Wall Street Journal columnist Tawnell Hobbs, erroneously conflates cherry-picked state assessment data with a federal grant program to press the case that U.S. Secretary of Education-designee Betsy DeVos could use “reading and math scores [that] were essentially flat” over the last few years to “push her ideas for education.”
The article notes that schools have been “improving graduation rates” but stalling out on increasing test scores, despite reforms targeted at “the worst-performing schools.” The article refers to a federal report on School Improvement Grants issued between 2010 and 2013 that found the program “had no significant impacts on math or reading test scores, high school graduation, or college enrollment.”
However, School Improvement Grants (SIG) are not a set of learning goals; they provide funds for low-performing schools to develop intervention strategies. These are two entirely different things, as any educator will tell you.
Unfortunately, that memo seems to have skipped the Journal’s newsroom, which makes apples to oranges comparisons. SIG programs focus on improving community engagement, expanding learning time, converting schools into charters, and improving the quality of the teaching corps.
Calling the gains made over the last few years “stagnant” is wrong, and harmful to efforts to improve educational outcomes. Prior to 2010, the vast majority of states had inferior academic standards that were not adequately preparing students for the challenges beyond high school.
Too many “top-performing students” found themselves in need of remedial coursework in college or unable to jumpstart a career because they lacked the right skills or an ability to think critically. Higher academic standards shifted the landscape, and aligned assessments, which came about a few years later, showed, for the first time, where the achievement gaps were for students.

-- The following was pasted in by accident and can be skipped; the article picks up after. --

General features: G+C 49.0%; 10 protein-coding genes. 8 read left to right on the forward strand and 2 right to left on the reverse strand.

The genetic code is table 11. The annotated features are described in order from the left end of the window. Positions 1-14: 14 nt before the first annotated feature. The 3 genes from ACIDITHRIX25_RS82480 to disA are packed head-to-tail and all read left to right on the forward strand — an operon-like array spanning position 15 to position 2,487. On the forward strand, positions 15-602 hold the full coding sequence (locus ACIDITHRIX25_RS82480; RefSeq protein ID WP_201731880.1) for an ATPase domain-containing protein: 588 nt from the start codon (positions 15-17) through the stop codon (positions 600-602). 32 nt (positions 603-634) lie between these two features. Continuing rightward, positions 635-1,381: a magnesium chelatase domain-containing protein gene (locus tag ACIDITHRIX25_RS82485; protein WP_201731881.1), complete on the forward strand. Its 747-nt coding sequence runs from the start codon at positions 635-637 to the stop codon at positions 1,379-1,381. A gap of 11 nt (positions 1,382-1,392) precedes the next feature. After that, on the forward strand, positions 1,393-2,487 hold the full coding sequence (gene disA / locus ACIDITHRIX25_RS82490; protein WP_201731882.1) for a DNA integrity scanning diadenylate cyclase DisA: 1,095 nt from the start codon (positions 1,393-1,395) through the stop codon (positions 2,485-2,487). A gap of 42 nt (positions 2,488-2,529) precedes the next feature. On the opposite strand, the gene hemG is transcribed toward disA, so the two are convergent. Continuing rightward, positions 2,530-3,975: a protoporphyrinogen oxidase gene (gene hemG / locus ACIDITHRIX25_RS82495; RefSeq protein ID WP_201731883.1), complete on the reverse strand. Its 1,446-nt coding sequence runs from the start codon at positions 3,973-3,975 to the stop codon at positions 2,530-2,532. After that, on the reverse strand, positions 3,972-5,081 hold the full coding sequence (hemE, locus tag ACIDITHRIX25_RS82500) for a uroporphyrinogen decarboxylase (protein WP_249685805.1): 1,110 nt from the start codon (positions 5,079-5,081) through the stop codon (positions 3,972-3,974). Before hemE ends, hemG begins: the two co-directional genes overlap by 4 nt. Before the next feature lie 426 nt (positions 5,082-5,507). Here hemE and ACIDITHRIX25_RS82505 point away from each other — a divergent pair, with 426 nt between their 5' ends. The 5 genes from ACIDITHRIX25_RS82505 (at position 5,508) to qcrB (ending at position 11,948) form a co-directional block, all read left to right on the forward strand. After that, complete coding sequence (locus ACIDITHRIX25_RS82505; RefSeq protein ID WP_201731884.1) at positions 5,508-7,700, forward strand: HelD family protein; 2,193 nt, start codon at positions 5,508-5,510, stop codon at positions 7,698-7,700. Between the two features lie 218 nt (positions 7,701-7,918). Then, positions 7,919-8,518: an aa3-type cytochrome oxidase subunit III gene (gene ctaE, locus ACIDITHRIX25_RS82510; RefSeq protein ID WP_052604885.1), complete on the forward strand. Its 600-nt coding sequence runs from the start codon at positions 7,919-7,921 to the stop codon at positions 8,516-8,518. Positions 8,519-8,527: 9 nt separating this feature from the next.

Though there is still much work to be done, staying the course with higher academic standards is moving test scores in the right direction. Here are some examples from a memo from the Collaborative for Student Success:
Colorado: Results from the Colorado Measures of Academic Success test (which features PARCC for ELA and math) showed that students in grades 3-5 improved in math over the previous year. While there is still much work to be done in closing achievement gaps, both Hispanic and black students in five grades narrowed their gap with white subgroups. (Denver Post, 9/16/16)
District of Columbia: The District of Columbia public and charter school systems showed improvement in math and ELA in its second year of using PARCC testing. Math was a particular bright spot with scores for third-graders rising an average of seven percentage points since 2015. (WTOP, 8/30/2016 & Afro.com, 9/02/16)
Maryland: Maryland students made improvements on the state’s PARCC assessments in math, and scores remained steady in ELA compared to last year. The biggest gains were made in math by third-grade students, whose entire educational experience has been with the Common Core. While the average math increase was roughly 7.5 percent, Native American students gained nearly 10 percentage points (9.9), white students gained 8.6 percentage points, Hispanic students gained nearly eight (7.8) and black students nearly 7 (6.9). (The Washington Post, 8/24/16)
Michigan: The second year of administering the M-STEP test showed the largest increases in performance for ELA coming in fifth and eighth grades. In math, gains were seen in fourth and seventh grades. (WWMT.com, 8/30/16)